The one night stand federal budget

If it was remarkable how little hype there was going into this year’s budget, the rapid speed at which it receded from the news was more normal.

Even so, some unfortunate analogies do suggest themselves: other circumstances where there is a significant build-up of expectations, the event itself is somewhat anti-climactic, and often over too soon.

In this instance at least, one imagines that the Coalition is satisfied with its performance.

At the risk of pushing this particular imagery too far, despite having been around for almost a decade, the government actually delivered a ‘one-night-stand’ budget.

Like an allegorical cheap Lothario in a dank nightclub, the budget contained a bunch of no-strings attached measures, all short-term without much policy substance behind them. Meanwhile grand promises abound of big spending in infrastructure and defence, but all safely out in the future where no accountability can be laid at the government’s feet.

For example, one of the key budget measures was a cut in fuel excise, to come into effect on budget night, designed to bring petrol prices back under $2 a litre. Which it duly achieved. But with the natural variation in petrol prices exceeding the cut in excise, will anyone remember the government’s ‘heroic’ action at the ballot box in May?

And this was perhaps one of the more justifiable policy decisions — at least from a political perspective — because of the visibility of petrol prices and their sudden increase.

The one-off payments to welfare recipients and low and middle income voters, conveniently encompassing the bulk of the voting public, were basically election bribes with a fig leaf of justification, at best.

Welfare recipients were just recently compensated for cost of living increases via the biannual indexation of payments, while low- and middle-income voters were already due to receive the twice-extended LMITO at the end of the financial year.

It looks like naked political opportunism.

Even from a political perspective, it’s not clear that such short-termism is the best way to win an election. After all, the temporary nature of the key elements of the 2022 budget stands in sharp contrast to the last pre-election budget delivered by the Coalition in 2019.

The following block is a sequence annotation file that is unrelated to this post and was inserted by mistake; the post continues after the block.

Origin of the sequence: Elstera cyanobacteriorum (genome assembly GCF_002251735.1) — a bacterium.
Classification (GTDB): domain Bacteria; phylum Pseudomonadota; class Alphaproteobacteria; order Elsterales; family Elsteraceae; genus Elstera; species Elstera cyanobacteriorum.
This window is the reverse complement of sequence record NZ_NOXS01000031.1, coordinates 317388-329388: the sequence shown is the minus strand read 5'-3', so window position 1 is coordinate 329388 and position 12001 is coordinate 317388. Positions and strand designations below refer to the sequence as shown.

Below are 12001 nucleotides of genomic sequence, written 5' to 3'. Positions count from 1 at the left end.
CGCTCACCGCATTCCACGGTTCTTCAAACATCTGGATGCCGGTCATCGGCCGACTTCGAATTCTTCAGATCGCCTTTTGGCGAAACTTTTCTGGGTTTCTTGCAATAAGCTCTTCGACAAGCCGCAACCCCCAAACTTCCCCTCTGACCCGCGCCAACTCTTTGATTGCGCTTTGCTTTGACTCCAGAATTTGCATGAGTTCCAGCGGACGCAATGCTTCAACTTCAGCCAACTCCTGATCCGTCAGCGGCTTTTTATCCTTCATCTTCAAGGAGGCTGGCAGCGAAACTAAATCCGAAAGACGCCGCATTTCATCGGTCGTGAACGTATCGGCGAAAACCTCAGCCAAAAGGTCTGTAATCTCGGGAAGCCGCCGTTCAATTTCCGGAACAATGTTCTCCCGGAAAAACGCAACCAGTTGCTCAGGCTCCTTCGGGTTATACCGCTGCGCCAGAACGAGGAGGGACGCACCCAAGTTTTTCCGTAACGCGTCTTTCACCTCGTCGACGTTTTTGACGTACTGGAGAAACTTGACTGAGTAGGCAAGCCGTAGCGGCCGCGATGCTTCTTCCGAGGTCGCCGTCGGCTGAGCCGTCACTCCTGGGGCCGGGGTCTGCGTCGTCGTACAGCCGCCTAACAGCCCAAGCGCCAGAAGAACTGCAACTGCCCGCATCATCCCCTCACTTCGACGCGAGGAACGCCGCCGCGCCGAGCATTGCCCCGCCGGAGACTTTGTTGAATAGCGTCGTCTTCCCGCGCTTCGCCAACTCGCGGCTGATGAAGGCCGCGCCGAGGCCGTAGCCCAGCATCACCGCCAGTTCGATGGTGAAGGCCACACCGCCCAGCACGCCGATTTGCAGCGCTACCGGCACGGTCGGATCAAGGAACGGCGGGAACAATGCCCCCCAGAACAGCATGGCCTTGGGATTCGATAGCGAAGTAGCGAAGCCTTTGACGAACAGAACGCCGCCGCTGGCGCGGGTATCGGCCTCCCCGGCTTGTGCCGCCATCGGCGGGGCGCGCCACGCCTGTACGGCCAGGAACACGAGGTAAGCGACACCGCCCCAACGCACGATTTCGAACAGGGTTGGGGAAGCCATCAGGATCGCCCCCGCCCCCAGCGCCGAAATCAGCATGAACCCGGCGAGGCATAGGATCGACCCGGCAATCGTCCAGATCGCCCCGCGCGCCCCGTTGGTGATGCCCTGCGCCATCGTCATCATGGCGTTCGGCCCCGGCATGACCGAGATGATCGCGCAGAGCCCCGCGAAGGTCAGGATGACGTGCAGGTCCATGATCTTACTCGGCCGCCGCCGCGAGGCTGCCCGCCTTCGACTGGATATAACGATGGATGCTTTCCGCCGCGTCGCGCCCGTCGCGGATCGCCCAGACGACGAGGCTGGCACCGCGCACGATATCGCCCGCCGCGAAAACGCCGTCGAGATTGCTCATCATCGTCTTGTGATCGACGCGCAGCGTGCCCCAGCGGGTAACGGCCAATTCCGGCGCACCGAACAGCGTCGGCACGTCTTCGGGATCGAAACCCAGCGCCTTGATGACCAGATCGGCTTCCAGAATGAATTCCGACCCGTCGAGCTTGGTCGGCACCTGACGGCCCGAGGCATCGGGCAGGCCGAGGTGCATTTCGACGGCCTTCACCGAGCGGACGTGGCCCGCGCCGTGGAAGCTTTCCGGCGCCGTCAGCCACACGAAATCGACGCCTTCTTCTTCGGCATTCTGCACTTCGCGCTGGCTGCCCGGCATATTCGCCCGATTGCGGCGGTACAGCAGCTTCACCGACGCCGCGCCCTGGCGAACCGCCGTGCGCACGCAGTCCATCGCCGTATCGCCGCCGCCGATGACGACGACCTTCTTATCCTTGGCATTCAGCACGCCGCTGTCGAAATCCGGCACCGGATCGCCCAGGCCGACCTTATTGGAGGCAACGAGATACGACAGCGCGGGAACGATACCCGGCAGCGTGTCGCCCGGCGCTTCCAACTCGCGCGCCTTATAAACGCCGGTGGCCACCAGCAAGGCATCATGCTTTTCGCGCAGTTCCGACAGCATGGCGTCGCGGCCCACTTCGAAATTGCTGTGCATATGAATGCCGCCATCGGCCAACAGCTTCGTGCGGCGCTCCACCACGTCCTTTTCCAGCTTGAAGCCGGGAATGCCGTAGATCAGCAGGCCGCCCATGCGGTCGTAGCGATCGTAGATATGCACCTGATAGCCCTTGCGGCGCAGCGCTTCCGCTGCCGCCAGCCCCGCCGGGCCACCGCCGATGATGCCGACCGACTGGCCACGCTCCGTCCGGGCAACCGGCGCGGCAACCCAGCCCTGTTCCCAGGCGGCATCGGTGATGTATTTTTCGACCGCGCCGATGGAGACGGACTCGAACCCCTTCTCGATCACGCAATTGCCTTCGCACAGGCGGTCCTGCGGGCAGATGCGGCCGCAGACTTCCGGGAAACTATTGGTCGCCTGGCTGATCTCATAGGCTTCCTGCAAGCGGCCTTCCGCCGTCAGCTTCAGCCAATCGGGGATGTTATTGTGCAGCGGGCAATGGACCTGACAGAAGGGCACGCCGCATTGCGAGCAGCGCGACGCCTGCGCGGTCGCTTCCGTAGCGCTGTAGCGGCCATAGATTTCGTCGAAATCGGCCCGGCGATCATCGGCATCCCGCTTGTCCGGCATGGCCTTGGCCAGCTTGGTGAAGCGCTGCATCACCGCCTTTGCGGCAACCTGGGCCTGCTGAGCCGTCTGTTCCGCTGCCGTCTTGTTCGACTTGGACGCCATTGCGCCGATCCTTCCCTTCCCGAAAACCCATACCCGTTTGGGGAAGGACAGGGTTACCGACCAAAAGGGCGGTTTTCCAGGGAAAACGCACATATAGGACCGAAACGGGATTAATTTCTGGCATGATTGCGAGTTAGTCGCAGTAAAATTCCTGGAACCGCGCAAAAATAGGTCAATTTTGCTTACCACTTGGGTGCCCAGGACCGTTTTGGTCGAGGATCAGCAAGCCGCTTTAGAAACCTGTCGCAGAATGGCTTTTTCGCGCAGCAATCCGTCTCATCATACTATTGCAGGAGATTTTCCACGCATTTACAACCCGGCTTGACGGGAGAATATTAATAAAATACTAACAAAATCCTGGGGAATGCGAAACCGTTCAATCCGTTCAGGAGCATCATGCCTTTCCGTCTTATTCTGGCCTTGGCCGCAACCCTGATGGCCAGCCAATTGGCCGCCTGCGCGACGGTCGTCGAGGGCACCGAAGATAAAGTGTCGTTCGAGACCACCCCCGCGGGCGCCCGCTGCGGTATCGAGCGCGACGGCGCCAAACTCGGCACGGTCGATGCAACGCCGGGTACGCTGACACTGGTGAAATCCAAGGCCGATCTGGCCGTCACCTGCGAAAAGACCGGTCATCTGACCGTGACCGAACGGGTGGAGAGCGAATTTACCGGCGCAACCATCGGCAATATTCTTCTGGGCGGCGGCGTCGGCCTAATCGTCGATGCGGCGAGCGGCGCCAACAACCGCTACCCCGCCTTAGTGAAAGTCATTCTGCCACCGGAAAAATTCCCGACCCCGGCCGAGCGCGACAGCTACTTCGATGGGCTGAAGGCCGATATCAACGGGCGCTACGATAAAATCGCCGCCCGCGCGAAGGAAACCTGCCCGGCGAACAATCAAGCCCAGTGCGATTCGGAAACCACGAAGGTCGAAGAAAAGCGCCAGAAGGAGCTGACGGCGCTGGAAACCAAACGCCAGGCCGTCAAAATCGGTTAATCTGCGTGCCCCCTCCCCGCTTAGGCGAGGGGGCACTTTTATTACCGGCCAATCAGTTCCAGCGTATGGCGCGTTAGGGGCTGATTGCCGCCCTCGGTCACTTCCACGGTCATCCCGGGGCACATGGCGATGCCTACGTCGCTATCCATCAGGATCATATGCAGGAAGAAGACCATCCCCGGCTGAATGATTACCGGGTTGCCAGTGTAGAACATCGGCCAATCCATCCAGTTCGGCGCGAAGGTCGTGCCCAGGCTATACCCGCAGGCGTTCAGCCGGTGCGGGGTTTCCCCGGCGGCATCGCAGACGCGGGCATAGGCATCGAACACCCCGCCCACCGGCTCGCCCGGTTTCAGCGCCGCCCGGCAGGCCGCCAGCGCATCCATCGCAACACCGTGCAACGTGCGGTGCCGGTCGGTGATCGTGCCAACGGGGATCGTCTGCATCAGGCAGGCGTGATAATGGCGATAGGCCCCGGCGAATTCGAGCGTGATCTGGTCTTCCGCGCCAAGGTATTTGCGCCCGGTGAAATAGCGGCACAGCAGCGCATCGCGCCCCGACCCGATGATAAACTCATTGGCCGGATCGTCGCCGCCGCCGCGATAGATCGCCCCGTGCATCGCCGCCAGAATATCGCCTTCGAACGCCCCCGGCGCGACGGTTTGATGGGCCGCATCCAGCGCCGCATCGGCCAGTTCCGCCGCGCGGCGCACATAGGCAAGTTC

The Coalition announced significant tax cuts in both the 2018 and 2019 budget. Leaving aside the politically expedient LMITO, the tax cuts were part of a longer term vision to flatten the tax scales, leaving most voters facing the same marginal tax rate by the mid-2020s.

The government also announced a series of projected budget surpluses, though the ravages of Covid rendered such prediction laughably inaccurate.

This fiscal conservativism (even though it was somewhat fraudulent) allowed the Prime Minister to position his party as a steady-as-she goes alternative to the relatively radical agenda of Labor’s Bill Shorten.

The lack of grand plans in the budget was actually a selling point for a new Prime Minister and Treasurer team.

While some things remain the same, massive changes have occurred since the 2019 election.

Shorten, in his budget reply in 2019, laid out an expansive alternative vision for Australia. In Albanese’s budget reply, he was careful to make Labor a tiny target.

Albanese has ditched huge swathes of his predecessor’s platform, even if one suspects some elements may be miraculously resurrected following an election victory.

Morrison also carries the burdens of two years of pandemic crisis management, bookended by significant natural disasters.

The risk for the government is that the short-termism in the budget doesn’t look like sensible action in the face of temporary obstacles, but a government bereft of an agenda for a fourth term in office.

If the government isn’t going to unveil a great new policy agenda, then its wingman in its re-election bid will be the robustness of the economy.

Economic conditions are so radically improved from where they were in the 2020 budget that it can scarcely be believed.

Unemployment is heading towards levels that have not be seen in the lifetimes of many voters. Though there are good reasons to criticise JobKeeper, the government will take considerable credit for its alleged impact on the labour market.

Economic growth is better than most other comparable countries. Australia is a world leader in recovering for the economic impacts of Covid.

Headline inflation is high, but as it has been below the RBA’s band for the best part of a decade, this isn’t yet as dangerous as the inflation emerging in the United States and United Kingdom. Moreover, the medium-term outlook for Australia is for inflation to return to within the target range.

The government has failed to address rising house prices but, as the ‘beneficiaries’ of this policy failure are likely Coalition voters, it’s not clear this is nearly as harmful to their re-election chances as it should be.

The biggest failure is the blow out in debt and deficits. One unfortunately consequence of years of spending is that interest on government debt will move to six or seven on the list of top 20 government spending programs — above the DSP, JobSeeker payments or the Child Care Subsidy. The political cost of this is unclear.

That said, for a government that has shovelled hundreds of billions of dollars out the door in the last two years, it has shown an unusual amount of modesty in how much of its economic windfall it was willing to spend chasing votes.

Of course, some might suggest the relative paucity of the payments have an alternative justification explanation — with inflation high and rising, there is far less room for stimulatory fiscal policy.

Or just possibly, in the words of the recently departed political scientist Michael Lee Aday, there are in fact things the government won’t do for the voters’ love.